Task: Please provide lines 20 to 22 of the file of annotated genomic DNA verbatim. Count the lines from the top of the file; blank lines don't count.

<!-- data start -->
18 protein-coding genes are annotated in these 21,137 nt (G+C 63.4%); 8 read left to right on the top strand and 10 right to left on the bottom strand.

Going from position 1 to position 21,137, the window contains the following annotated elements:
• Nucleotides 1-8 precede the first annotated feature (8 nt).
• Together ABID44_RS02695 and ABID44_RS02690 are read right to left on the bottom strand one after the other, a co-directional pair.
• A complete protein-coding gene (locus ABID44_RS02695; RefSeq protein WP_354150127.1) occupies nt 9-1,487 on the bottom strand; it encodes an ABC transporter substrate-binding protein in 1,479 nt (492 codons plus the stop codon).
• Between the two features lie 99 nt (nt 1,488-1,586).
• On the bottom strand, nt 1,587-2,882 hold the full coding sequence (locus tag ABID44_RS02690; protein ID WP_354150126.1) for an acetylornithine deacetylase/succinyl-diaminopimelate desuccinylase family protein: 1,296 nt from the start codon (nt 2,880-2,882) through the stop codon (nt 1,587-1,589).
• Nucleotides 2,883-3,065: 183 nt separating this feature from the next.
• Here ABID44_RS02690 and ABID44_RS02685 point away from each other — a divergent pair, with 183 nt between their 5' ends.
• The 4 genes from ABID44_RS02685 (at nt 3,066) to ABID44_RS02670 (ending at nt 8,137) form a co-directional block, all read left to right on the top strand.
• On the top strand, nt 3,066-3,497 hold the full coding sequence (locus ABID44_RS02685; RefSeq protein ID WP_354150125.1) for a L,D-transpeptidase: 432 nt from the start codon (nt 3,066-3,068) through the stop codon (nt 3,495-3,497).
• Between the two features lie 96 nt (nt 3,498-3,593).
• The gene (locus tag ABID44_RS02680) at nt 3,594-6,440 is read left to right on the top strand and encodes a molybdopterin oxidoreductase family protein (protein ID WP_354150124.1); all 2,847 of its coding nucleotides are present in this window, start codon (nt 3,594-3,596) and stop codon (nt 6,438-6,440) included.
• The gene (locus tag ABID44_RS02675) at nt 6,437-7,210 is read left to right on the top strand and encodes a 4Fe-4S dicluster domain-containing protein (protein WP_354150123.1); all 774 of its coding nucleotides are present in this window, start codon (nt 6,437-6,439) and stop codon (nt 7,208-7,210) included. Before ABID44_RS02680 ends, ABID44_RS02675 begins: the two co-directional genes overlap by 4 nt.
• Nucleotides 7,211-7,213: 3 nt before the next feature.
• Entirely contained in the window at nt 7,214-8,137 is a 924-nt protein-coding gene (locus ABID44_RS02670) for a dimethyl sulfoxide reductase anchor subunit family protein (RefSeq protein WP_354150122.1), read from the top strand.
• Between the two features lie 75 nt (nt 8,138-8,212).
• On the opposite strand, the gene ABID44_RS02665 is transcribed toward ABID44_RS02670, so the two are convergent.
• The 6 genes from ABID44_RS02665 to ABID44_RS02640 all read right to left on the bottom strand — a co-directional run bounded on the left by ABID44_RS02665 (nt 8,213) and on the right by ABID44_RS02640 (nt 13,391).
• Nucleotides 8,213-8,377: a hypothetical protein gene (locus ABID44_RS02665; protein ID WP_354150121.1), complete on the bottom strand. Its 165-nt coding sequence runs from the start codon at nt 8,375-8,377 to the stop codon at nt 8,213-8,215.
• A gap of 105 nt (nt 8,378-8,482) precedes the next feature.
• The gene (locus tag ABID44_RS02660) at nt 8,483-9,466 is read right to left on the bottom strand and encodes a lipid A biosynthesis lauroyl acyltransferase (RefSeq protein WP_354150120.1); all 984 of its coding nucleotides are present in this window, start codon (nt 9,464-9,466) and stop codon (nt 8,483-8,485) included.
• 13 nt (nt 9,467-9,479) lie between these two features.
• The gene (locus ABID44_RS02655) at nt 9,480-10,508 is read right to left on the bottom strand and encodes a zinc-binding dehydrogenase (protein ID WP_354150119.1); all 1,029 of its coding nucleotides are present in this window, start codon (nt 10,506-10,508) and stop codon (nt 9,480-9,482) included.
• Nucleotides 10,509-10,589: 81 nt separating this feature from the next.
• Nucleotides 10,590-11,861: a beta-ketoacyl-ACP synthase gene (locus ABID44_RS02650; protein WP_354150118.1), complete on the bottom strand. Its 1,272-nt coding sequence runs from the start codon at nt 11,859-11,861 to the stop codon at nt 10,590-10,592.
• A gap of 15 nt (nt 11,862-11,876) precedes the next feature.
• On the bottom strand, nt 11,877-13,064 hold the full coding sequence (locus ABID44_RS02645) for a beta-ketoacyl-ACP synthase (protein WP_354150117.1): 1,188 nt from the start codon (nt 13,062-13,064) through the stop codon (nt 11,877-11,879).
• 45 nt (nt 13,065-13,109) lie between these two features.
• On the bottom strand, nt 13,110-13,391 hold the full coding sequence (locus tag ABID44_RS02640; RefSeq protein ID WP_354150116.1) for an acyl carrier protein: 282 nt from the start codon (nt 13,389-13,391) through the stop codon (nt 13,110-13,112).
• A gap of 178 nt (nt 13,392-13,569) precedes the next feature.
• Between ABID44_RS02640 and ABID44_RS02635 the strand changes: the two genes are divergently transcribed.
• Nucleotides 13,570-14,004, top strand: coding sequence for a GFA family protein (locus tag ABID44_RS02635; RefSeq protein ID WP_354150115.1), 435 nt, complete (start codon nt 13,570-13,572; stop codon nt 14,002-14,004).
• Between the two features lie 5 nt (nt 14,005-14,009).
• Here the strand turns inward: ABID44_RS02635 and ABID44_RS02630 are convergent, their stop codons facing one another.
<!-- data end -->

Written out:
• Nucleotides 8,213-8,377: a hypothetical protein gene (locus ABID44_RS02665; protein ID WP_354150121.1), complete on the bottom strand. Its 165-nt coding sequence runs from the start codon at nt 8,375-8,377 to the stop codon at nt 8,213-8,215.
• A gap of 105 nt (nt 8,378-8,482) precedes the next feature.
• The gene (locus tag ABID44_RS02660) at nt 8,483-9,466 is read right to left on the bottom strand and encodes a lipid A biosynthesis lauroyl acyltransferase (RefSeq protein WP_354150120.1); all 984 of its coding nucleotides are present in this window, start codon (nt 9,464-9,466) and stop codon (nt 8,483-8,485) included.